By Andani Kholinar (YES ’07, Ghana, placed with AFS-USA in Silver Spring, MD)
Almost 15 years ago, as a 15-year old from a poor family in Northern Ghana, I first had my interaction with the U.S. Embassy in Ghana and the State Department through the YES program. This opportunity opened my small world to wider horizons through my experience of American life. My experience as a PhD student in Texas was a continuation of that intercultural exchange journey that began with the YES program. I've had to lean on some of the knowledge and skills from those exchange years to navigate my time as a graduate student in rural Texas.
I recently graduated with my PhD in English from Texas A&M University, College Station. My graduation is a culmination of my near 15-year experience with American people and America. And you all have had a strong hand in this success.
When I was coming to start my doctoral degree, one of the scariest statistics I learned was that up to 50% of PhD students quit before finishing. It was therefore with trepidation that I started my graduate degree at Texas A&M. And true to form, I saw some colleagues leave before they were able to finish. I had my moments. There were multiple times I thought about quitting. The lonesome nature of graduate school and its impact on mental health cannot be overestimated.
But I was able to stay the course thanks to several motivations and tools in my arsenal. Topmost among these were the support and encouragement from my mother, my father, and my elder brother all the way from Ghana. I'll always be grateful to my parents for this. My good friends Elias, Stephen, and Jacqueline have been absolutely critical to keeping my mental health in a good place to go through this program. I can't imagine having to do this without their support. My department was very helpful as my funding was extended to cover the extra year I needed to complete my studies. I can’t thank my supervisor, Dr. Nandra Perry, enough for believing in me and seeing me through this journey. She is the very best. But in addition to the people I've mentioned above, there are some adaptive skills that saw me through this program that deserve attention.
These life skills are the ones I learned during my time as a teenager on the U.S. State Department's YES Program. The intercultural skills I learned during that critical year of my life saw me through a challenging PhD journey. Having only experienced American life in the Northeast—Washington, D.C., New York, and Massachusetts—coming down south to the Lone Star State of Texas promised to be a challenge. But I had in hand my intercultural training from YES and AFS.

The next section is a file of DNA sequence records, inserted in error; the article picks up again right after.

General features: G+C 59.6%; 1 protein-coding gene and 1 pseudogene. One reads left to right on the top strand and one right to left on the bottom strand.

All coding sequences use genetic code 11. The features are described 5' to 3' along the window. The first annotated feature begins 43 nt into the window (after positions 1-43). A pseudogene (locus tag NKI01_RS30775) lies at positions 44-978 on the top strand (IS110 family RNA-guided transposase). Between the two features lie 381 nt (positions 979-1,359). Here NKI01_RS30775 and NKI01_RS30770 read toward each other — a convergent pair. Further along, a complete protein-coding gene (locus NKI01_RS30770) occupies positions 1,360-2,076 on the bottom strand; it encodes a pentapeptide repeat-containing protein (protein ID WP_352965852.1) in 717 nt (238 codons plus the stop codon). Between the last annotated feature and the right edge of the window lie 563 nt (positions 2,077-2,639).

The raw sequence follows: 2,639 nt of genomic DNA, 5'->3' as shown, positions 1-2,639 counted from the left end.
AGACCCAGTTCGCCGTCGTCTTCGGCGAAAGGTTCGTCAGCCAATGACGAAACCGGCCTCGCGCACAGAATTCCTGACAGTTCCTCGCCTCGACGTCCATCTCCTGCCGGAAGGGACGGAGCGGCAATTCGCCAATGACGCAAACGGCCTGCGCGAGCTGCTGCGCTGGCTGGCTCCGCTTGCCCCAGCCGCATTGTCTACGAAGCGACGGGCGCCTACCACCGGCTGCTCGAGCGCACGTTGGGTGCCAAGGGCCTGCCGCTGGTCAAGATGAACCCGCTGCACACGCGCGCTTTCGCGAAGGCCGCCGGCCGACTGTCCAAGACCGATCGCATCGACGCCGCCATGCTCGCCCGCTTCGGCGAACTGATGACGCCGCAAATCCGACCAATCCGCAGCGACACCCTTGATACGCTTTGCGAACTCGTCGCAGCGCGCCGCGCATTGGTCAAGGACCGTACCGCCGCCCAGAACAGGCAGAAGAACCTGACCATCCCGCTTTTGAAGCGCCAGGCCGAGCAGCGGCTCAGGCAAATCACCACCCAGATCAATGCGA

A week into moving into my apartment near the popular Northgate district in College Station, I took a leap to make friends and to get to know people in the town. While checking my mailbox, I took the opportunity to open up a conversation with two gentlemen who stood talking by the curb. It turned out to be the most important first step I could have taken on my PhD journey. The two gentlemen, both Aggies, ended up being members of a local church called Antioch. I immediately built a rapport with one of the gentlemen and today he remains one of my very best friends—a brother, truly. I simply took the initiative to get to know members of the community and it paid off more than I could have hoped.
I have been able to visit ranches, go to shooting ranges, and pick wild pecans in rural Texas. I've patted horses and cows. I've spent multiple Christmases and Thanksgiving in rural Texas homes. In short, my time in graduate school was enriched because, like my YES exchange experience, I had a family here in the U.S. away from my family back in Northern Ghana.
I have grown to respect rural Texans. I've grown to love them because I've been invited to their homes, talked politics with elderly white ladies, talked school with judges, talked life with a surrogate mother (like my two other “moms”, she always packed extra food for me when it was time to go back to campus), and went fishing in the pond and on the coast. I thoroughly loved my time in Texas more than I expected and it all has to do with adopting a family like it was another YES year. My friend is more like a brother to me now. I was lucky enough that he got the opportunity to visit Ghana and my family in Tamale. He is the first person my mother asks about when she calls. My mother loves him a lot. They call him my "white giant." He also gave me a brother and an amazing sister in-law, as well as amazing nieces.
The Antioch church was also instrumental to my great time here in Texas. As someone from a Muslim background, and having gone through YES, it was organic for me to accompany my friend to church services just like I did with my host family during my YES years in Washington, D.C. Antioch provided a loving community to a stray like me, lost in the den called graduate school.
All I can say is that I believe I'm going to miss my buddy and his family (now my family) when I leave Texas. But I leave with a contented heart. I am leaving with a doctoral degree. I'm leaving knowing that I have a family here. I have brothers and nieces and a sister in-law and a father and a mother. They will stay with me through the memories we made together. Hopefully I'll have the opportunity to see them periodically as I embark on this next phase of my life teaching college in Ghana. Like YES taught me, our experiences during the exchange years must remain with us for the rest of our lives.
I am also currently raising funds for computer equipment for the Sang Community Day School in rural Ghana. Visit the Facebook page to learn more about the school and donate if you can.
NB: I recently changed my name to Andani for cultural reasons. Most YES alumni know me as Umar.